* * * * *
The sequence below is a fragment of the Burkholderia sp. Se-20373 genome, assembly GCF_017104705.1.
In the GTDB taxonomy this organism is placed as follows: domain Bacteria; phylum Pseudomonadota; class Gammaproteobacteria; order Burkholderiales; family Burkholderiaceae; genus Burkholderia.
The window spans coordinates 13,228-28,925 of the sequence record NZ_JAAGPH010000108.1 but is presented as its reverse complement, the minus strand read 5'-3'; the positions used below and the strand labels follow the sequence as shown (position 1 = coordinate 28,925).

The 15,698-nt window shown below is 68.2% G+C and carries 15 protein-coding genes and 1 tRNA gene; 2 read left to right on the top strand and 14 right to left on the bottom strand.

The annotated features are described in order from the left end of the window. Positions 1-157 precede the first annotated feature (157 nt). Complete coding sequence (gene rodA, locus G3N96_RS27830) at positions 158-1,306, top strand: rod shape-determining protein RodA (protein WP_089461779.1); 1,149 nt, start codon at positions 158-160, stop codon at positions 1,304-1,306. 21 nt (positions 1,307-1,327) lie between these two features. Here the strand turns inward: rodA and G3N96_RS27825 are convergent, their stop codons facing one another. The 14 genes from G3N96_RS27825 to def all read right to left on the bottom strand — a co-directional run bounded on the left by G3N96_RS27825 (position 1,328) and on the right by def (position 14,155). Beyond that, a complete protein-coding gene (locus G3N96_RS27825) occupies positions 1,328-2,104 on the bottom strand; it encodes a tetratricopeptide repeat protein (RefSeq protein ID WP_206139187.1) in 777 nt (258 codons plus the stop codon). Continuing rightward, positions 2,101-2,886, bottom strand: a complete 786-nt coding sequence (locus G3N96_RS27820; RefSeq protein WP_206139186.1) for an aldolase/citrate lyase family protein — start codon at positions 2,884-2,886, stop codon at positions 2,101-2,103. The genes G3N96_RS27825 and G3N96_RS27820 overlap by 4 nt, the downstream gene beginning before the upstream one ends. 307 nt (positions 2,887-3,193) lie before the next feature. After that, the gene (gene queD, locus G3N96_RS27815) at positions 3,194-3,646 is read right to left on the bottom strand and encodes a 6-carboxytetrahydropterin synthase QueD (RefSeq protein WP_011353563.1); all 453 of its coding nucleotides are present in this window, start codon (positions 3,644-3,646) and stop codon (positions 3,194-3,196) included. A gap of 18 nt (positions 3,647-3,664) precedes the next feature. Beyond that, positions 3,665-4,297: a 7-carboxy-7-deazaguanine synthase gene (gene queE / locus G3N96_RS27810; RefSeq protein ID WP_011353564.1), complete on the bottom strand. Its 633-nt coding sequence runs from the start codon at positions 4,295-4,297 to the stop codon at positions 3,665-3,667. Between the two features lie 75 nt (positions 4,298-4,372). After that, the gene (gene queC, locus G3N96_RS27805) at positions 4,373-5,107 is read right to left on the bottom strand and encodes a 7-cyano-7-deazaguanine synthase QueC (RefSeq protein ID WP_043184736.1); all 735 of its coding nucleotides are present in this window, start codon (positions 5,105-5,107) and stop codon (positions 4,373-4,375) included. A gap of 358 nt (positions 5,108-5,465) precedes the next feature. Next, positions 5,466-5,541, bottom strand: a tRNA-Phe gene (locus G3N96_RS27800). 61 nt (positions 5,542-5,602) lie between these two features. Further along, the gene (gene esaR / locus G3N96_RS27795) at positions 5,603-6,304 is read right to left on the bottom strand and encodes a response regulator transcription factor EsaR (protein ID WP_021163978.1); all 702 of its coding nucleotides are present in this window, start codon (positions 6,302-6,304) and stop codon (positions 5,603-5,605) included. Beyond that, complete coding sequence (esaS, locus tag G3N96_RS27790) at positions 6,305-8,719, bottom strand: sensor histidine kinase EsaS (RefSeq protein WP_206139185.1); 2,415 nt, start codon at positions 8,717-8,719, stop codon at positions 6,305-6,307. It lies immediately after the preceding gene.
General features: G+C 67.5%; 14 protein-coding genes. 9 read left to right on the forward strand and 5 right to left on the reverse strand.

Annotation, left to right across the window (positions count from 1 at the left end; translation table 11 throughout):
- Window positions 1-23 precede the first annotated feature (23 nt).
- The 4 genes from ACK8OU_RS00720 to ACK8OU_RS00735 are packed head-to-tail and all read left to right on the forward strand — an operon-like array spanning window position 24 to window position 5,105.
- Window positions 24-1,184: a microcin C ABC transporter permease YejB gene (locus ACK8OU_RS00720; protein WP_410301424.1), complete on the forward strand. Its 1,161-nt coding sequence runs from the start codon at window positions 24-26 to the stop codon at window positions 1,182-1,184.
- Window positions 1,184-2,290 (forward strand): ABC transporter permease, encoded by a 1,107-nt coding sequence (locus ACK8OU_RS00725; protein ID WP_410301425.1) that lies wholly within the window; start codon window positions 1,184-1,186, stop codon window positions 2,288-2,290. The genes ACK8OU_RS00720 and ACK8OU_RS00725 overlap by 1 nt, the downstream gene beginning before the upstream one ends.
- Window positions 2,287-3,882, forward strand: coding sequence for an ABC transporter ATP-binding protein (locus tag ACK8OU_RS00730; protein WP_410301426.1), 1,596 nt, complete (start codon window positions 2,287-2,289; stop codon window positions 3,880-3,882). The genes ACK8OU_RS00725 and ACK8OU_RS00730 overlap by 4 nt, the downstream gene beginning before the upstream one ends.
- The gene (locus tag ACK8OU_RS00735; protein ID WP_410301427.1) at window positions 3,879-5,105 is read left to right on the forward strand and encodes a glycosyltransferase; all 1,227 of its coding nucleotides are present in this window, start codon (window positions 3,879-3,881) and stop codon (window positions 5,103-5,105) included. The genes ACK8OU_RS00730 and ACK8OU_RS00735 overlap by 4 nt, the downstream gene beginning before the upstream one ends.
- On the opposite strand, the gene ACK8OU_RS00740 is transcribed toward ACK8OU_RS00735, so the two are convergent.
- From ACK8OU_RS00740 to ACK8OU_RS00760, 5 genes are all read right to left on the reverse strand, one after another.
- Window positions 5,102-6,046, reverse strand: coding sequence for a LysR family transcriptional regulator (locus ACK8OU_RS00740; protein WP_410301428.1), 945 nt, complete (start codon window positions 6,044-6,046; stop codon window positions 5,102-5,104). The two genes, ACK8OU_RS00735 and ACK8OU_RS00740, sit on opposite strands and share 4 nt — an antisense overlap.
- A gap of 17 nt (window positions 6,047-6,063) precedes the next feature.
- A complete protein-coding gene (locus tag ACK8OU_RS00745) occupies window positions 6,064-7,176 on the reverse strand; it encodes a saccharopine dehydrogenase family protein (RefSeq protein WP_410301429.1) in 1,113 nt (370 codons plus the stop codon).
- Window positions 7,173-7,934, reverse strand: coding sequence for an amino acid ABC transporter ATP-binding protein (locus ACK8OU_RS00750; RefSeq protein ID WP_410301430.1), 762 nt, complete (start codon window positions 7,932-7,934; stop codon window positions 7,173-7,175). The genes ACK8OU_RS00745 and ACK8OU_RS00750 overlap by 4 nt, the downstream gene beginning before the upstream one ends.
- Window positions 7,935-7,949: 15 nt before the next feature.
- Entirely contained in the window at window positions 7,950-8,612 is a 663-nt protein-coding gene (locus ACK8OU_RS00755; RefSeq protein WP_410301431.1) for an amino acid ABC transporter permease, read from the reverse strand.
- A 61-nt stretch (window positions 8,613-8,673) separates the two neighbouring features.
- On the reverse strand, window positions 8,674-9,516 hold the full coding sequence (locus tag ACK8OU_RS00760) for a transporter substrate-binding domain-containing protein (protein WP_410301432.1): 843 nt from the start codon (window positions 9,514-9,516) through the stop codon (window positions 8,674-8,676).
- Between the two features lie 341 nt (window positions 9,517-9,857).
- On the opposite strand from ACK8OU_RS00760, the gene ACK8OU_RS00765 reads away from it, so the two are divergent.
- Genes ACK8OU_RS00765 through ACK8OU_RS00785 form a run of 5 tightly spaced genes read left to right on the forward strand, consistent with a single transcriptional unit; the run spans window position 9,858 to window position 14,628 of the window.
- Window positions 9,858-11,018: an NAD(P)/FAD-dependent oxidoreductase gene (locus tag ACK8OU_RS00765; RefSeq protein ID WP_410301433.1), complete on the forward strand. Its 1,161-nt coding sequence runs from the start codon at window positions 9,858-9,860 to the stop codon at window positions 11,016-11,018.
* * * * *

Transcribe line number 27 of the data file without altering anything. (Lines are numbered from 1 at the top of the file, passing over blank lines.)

- Window positions 9,858-11,018: an NAD(P)/FAD-dependent oxidoreductase gene (locus tag ACK8OU_RS00765; RefSeq protein ID WP_410301433.1), complete on the forward strand. Its 1,161-nt coding sequence runs from the start codon at window positions 9,858-9,860 to the stop codon at window positions 11,016-11,018.